About 33km south of Colombo, Wadduwa is famous for its rich cultivation of coconut palms and as a major producer of toddy and vinegar. There are very few historical places in the area but Wadduwa is popular for products made from coconut fibre such as carpets, brooms, etc. We mention Wadduwa for its vast expanse of sand, probably the first real beach south of the capital city. Wadduwa can be your halt for anywhere between half a day to a weekend.

 

Getting there: If you do not have private transport, there are a lot of buses plying between Colombo and Wadduwa.  Wadduwa, situated on the Colombo-Matara line, is also reachable by train.

 

 

Pahiyangala Cave

 The Pahiyangala Cave is the largest natural cave in Sri Lanka and the oldest human settlement in Asia. It is located at Yatagampitiya, near Bulathsinhala, approximately 35 kilometres from Kalutara. The cave measures about 45 metres high and 60 metres wide at its opening and can host about 3 000 people inside. Five human skulls dating back to more than 38,000 years were discovered during excavation works carried out between 1986 and 2009.

 

According to a legend, the cave got its name from a Chinese monk Fa – Hsien who stayed in the cave during his pilgrimage to Adam's Peak in the 5th century. Next to the Pahiyangala Cave Temple is a troglodyte sanctuary with a 12 metre long reclining statue.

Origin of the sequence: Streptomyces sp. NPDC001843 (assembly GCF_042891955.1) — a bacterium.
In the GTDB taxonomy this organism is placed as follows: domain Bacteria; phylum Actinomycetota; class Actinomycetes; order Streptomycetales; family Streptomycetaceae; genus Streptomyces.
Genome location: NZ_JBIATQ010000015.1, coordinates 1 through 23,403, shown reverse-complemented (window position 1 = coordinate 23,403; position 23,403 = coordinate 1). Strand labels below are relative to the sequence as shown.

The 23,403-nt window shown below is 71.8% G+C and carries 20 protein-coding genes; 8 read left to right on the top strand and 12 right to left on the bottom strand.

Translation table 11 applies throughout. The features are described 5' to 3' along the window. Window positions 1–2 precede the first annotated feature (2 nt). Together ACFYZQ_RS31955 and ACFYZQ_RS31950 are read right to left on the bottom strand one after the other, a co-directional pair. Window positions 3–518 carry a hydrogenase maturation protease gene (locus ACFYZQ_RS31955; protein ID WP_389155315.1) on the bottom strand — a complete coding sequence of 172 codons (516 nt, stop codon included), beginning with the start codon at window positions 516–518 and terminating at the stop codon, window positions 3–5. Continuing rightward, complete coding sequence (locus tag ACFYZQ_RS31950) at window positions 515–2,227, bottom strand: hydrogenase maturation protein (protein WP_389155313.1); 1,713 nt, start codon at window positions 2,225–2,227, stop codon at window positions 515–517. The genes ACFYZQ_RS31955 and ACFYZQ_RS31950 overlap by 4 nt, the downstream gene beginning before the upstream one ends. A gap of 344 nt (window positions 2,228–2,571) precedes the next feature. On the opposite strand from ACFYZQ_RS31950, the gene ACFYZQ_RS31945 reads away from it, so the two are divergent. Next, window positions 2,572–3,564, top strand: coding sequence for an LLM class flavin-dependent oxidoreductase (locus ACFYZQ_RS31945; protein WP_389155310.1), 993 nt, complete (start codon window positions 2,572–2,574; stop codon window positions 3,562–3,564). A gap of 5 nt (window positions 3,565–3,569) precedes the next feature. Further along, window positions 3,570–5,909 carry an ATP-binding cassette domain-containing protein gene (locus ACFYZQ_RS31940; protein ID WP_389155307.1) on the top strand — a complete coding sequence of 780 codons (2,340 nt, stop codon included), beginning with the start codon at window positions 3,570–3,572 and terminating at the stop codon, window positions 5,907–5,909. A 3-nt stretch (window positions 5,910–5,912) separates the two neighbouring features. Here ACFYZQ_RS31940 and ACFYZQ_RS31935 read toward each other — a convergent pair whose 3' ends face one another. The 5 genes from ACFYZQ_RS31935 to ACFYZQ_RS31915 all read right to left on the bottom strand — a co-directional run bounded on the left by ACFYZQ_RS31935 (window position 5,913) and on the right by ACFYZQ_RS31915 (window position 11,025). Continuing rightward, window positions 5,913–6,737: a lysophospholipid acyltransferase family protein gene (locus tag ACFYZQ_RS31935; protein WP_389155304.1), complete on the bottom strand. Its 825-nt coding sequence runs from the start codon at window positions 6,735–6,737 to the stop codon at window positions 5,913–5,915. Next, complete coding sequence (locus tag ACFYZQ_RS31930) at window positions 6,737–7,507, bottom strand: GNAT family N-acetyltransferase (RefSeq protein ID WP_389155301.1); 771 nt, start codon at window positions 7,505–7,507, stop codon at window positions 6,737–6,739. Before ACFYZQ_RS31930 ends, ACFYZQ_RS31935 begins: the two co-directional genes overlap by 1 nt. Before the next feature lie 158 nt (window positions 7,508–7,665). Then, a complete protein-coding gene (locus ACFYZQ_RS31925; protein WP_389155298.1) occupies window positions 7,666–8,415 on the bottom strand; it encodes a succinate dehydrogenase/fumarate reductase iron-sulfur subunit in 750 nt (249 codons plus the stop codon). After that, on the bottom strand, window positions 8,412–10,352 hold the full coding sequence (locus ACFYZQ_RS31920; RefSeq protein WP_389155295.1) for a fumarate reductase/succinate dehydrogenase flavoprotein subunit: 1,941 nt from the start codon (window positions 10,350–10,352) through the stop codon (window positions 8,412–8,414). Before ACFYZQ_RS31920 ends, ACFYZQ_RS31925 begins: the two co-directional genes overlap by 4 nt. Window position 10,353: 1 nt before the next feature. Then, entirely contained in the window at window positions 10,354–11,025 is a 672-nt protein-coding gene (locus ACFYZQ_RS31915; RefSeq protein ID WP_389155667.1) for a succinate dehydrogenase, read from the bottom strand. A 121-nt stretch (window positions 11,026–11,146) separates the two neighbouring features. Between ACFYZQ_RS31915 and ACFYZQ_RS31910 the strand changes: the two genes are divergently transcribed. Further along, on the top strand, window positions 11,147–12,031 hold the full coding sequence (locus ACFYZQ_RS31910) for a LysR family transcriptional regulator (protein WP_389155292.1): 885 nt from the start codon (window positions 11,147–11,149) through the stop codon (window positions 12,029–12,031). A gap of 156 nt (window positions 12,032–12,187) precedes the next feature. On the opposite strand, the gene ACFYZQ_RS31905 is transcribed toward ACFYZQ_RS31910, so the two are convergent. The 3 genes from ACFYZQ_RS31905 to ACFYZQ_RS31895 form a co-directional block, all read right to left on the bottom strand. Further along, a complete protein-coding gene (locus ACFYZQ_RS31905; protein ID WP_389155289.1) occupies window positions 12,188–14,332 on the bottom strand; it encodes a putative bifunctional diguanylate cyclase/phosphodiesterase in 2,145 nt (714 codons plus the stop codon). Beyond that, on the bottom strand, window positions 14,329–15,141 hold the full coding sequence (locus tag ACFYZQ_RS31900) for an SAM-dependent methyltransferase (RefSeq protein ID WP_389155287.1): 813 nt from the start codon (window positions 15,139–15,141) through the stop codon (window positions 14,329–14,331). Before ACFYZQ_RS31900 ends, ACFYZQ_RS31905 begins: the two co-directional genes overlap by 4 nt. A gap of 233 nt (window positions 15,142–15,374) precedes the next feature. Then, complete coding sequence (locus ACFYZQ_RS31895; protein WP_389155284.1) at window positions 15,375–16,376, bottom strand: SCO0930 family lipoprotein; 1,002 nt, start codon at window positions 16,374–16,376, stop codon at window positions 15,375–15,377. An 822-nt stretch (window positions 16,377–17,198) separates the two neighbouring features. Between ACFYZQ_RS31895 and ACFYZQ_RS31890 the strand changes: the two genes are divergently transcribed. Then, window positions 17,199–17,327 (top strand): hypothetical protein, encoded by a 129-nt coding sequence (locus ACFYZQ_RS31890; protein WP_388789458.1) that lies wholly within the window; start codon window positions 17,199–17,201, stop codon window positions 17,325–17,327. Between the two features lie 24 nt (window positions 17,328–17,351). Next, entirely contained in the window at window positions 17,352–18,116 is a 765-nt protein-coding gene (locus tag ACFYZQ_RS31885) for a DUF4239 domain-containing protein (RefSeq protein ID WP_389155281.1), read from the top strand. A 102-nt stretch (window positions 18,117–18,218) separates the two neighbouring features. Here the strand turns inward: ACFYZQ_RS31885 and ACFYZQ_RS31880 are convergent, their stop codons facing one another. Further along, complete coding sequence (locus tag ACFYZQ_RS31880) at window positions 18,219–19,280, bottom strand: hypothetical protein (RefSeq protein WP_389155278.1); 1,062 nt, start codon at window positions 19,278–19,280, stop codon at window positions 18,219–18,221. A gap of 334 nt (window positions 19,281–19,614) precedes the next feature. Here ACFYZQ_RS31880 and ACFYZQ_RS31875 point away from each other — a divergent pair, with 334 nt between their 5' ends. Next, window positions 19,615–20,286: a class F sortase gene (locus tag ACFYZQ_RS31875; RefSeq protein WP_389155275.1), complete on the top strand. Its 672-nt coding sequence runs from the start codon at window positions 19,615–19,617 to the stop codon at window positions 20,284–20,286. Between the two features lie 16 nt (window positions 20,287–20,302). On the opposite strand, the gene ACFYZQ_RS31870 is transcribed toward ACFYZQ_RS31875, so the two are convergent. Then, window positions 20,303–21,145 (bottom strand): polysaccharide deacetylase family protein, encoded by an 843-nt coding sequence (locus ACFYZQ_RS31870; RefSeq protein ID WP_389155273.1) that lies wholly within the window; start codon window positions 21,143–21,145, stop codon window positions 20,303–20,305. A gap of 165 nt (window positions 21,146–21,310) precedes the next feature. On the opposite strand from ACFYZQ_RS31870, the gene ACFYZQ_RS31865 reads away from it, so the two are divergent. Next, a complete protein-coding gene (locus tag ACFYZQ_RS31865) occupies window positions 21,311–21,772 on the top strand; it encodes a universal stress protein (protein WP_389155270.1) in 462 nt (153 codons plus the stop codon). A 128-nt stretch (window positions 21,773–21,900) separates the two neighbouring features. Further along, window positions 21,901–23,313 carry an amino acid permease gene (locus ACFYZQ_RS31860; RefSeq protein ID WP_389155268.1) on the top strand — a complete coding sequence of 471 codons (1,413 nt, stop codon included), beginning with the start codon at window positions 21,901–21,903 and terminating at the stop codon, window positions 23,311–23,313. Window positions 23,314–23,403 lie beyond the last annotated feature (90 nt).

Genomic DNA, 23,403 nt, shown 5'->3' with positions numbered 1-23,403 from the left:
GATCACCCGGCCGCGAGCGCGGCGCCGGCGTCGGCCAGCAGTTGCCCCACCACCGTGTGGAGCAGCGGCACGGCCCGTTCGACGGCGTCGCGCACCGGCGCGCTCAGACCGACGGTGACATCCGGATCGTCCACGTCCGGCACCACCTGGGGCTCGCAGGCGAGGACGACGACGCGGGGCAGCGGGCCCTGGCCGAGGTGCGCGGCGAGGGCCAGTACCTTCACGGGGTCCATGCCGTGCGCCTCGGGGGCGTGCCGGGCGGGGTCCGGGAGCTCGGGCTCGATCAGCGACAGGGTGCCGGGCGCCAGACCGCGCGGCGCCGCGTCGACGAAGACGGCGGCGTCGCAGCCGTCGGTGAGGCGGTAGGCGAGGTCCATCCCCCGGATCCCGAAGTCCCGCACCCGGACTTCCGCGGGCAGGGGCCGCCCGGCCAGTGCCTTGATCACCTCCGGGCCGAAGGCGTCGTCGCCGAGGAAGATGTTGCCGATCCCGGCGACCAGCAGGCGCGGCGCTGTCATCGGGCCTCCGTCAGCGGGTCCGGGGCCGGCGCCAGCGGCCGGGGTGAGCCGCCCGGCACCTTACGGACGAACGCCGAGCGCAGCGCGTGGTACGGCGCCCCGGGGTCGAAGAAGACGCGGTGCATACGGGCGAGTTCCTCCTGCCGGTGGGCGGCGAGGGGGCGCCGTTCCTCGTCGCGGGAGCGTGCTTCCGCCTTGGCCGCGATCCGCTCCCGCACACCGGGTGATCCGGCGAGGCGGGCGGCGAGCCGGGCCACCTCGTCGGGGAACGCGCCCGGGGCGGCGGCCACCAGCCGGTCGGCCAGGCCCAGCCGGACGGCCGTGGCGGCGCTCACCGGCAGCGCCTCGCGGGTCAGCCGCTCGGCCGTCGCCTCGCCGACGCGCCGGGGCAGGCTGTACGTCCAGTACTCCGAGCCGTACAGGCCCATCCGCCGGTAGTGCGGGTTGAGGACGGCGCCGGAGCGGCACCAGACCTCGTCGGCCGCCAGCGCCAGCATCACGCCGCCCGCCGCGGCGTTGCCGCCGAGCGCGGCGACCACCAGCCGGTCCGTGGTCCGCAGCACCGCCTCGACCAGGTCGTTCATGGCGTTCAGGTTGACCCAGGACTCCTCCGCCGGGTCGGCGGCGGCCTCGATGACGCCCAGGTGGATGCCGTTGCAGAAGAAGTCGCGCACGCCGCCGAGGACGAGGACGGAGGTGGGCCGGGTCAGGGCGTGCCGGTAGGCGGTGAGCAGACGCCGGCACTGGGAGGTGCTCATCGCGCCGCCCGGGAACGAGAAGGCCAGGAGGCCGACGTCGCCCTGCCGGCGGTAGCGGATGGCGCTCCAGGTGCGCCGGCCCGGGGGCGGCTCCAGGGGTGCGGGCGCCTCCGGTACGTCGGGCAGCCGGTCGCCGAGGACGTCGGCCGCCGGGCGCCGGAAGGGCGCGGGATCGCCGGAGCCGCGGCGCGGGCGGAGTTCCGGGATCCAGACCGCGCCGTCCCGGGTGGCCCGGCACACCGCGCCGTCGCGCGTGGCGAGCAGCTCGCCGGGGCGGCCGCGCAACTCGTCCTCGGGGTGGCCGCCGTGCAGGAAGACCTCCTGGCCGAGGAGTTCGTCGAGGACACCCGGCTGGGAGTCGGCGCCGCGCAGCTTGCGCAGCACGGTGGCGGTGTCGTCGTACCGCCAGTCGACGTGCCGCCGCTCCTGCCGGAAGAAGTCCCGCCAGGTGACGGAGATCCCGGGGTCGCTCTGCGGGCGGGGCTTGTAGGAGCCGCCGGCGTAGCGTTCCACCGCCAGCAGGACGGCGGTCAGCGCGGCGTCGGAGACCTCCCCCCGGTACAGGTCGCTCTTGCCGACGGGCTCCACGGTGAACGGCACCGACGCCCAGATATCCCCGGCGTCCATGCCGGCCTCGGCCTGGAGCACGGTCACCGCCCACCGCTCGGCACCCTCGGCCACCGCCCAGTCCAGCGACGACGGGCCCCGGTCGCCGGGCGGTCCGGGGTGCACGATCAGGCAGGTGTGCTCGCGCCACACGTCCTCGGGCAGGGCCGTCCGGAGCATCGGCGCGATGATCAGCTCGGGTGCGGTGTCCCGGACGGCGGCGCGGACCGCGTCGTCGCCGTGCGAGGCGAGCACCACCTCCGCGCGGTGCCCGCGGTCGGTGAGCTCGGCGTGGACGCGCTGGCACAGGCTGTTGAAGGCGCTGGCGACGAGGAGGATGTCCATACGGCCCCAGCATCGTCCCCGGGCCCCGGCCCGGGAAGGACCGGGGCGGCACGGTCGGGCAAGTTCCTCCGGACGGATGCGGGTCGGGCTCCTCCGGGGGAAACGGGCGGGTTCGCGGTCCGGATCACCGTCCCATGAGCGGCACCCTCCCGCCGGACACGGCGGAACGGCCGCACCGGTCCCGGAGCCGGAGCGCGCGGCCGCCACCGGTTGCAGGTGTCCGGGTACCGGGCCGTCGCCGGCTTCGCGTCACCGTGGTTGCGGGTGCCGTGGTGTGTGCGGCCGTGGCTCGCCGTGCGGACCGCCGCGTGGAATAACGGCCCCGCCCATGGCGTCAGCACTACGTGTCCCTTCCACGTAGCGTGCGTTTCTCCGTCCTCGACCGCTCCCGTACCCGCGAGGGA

Best places around Kalutara for beaches

 

The mission at Kalutara is to hit the unspoilt beach fringed by swaying coconut trees and offer excellent swimming possibilities. If you are going southwards from the Colombo international airport or getting back to the airport from the south, Kalutara can be either you first or last halt for a beach-centred holiday for two days or more.

 

 

 

The Sinharaja forest reserve, a popular place to visit from Kalutara

 

Sinharaja Forest Reserve

 

Sinharaja (Lion King) forest, Sri Lanka's top rainforest reserve, is about three hours from Kalutara. The park is over 18,000 hectares of ancient rainforest that once covered a larger part of Sri Lanka.